One of the best pieces I have ever seen by this revolutionary artist, a dark flask covered in rivulets of flowing ash by Kakurezaki Ryuichi enclosed in the original signed wooden box titled Kuro Tokkuri. Two shell shapes where it was propped in the kiln stare out like eyes on some ethnic mask from the back side, the front awash in a molten ash, tendrils of which wrap around like many fingers. It is breathtaking, and I am already jealous of the lucky soul who will get to keep it.
Size, D 19.2 cm H 19.6 cm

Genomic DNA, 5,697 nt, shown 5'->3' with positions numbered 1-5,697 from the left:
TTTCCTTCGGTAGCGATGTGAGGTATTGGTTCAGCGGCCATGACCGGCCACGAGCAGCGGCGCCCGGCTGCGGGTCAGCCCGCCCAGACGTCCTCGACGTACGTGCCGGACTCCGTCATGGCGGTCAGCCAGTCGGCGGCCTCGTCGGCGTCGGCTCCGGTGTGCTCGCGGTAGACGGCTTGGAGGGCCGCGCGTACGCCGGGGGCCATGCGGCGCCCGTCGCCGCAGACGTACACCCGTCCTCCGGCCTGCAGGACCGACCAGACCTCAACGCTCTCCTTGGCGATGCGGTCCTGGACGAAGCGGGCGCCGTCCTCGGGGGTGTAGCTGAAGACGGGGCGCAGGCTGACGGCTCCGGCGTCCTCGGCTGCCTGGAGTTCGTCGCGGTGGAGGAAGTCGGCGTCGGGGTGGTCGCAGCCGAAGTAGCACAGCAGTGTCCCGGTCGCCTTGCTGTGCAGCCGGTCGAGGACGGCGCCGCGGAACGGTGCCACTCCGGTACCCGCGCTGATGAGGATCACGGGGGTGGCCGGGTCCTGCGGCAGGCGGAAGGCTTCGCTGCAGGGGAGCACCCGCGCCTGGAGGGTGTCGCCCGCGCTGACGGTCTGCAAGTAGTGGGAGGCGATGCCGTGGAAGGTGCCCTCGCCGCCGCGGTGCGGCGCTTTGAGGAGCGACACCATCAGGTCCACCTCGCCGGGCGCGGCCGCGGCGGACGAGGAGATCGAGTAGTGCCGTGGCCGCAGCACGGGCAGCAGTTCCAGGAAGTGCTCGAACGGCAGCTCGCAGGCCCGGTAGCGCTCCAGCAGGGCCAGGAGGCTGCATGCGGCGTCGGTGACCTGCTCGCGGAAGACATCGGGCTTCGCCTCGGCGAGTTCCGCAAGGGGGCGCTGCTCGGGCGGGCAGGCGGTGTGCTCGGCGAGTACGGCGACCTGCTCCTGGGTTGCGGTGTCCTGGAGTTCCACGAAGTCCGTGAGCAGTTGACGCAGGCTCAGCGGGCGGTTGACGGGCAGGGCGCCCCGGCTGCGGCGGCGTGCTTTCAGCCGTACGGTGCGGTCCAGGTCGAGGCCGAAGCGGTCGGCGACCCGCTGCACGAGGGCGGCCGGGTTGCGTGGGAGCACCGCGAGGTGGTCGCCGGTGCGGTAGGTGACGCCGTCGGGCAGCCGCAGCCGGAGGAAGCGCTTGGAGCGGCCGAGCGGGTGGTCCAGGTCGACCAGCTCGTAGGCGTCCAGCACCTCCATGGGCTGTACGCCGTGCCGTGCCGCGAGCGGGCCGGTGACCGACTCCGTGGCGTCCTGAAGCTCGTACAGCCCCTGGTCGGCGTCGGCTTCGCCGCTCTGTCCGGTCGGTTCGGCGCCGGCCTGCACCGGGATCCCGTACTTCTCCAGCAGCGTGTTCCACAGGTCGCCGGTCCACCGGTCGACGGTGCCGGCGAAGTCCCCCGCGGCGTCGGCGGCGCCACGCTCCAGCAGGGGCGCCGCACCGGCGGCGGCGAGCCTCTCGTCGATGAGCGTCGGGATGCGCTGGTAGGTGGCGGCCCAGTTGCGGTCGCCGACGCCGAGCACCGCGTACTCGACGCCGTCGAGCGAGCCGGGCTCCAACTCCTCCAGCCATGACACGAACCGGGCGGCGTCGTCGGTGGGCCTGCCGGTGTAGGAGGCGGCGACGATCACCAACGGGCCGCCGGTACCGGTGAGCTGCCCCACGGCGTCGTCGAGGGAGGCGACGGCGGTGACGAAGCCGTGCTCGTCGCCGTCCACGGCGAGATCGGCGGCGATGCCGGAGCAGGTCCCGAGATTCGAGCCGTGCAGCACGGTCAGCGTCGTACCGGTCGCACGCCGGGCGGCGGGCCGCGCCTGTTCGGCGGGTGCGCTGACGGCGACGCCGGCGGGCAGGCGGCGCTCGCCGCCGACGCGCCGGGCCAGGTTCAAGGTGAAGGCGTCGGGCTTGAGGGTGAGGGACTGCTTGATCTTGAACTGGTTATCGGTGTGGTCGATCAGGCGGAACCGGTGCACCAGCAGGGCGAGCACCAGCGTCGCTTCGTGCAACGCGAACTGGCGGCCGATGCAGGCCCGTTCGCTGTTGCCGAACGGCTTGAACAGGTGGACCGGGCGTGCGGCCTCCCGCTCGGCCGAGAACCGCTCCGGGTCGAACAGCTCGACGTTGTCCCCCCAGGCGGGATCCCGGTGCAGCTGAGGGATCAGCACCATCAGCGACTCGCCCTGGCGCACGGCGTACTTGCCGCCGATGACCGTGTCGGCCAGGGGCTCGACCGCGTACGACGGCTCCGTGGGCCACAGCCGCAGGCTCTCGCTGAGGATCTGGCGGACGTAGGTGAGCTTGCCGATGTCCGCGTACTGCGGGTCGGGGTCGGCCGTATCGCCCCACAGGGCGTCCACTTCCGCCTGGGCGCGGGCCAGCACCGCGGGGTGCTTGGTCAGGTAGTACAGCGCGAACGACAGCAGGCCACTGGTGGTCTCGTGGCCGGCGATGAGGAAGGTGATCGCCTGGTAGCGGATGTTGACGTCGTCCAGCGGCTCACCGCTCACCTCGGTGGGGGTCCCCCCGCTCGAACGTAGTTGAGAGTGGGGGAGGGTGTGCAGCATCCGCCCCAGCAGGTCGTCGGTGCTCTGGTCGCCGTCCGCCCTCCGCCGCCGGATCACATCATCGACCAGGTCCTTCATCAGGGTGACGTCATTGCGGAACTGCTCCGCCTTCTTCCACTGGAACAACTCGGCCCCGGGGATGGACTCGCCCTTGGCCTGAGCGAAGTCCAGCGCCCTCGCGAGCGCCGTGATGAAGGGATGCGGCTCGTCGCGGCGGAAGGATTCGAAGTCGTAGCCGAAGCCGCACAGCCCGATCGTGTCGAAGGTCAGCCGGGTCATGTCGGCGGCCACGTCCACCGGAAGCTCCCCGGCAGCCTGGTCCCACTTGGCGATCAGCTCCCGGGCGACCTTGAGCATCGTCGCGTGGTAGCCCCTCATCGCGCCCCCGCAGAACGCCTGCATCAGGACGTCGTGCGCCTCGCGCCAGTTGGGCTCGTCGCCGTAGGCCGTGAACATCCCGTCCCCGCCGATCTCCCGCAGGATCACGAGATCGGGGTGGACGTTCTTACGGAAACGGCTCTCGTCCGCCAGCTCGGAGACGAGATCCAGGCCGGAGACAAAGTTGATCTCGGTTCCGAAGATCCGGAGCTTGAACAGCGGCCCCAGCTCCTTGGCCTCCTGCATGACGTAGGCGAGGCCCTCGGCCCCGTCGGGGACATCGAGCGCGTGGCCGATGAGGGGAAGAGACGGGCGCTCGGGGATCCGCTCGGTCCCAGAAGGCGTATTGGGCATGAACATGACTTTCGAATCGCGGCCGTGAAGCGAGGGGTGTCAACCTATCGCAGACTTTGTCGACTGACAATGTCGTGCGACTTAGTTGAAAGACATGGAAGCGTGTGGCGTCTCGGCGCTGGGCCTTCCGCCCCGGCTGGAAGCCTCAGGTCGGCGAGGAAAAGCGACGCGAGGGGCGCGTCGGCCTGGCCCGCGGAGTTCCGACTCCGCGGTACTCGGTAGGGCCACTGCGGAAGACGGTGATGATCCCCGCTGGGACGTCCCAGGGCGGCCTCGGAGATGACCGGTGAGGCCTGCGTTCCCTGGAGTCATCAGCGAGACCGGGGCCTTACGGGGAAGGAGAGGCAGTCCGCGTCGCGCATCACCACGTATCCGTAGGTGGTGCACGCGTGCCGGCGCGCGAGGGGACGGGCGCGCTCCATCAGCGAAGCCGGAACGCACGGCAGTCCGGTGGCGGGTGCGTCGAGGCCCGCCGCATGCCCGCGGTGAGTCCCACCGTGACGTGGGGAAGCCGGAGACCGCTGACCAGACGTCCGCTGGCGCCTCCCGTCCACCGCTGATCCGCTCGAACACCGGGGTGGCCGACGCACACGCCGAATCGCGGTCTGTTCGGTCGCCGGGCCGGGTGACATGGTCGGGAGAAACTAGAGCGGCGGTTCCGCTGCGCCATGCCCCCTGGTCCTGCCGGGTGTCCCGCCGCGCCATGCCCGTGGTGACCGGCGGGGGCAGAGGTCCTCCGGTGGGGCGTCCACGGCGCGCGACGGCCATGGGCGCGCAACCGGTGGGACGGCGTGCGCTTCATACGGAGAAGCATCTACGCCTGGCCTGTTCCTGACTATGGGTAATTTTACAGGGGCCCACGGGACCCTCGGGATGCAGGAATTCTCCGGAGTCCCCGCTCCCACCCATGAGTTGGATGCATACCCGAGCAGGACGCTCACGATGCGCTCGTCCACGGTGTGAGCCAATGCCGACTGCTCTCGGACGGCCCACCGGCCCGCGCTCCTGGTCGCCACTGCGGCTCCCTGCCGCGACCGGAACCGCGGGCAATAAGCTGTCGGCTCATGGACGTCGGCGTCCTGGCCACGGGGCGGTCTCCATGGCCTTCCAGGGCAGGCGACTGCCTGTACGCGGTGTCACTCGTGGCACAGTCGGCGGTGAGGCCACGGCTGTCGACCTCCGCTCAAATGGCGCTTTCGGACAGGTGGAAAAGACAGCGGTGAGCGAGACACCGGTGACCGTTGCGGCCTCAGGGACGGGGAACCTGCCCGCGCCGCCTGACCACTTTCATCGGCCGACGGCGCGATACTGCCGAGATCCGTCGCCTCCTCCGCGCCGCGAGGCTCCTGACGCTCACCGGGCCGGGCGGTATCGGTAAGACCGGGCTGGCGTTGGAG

Kakurezaki Ryuichi is one of the most well known of Bizen potters, he is interestingly originally not from Bizen but far off Nagasaki, which seems to have gifted him with the ability to see the clays potential beyond conventional form. He graduated the Osaka University of Fine Arts, then enjoyed a long apprenticeship under Bizen Living National Treasure Isezaki Jun before opening his own kiln in 1986. Combining traditional technique with modern architectural form, He was recipient of the Japan Ceramics Society Award, Grand Prize at the Fifth Contemporary Tea Ceremony Utensils Exhibition, Tanabe Museum and has a list of public and private exhibitions which go beyond this brief add, including a showing in New York this year. His works are held in the collection of the Victoria and Albert Museum of London, National Ceramic Museum of France and the Tanabe Museum among others.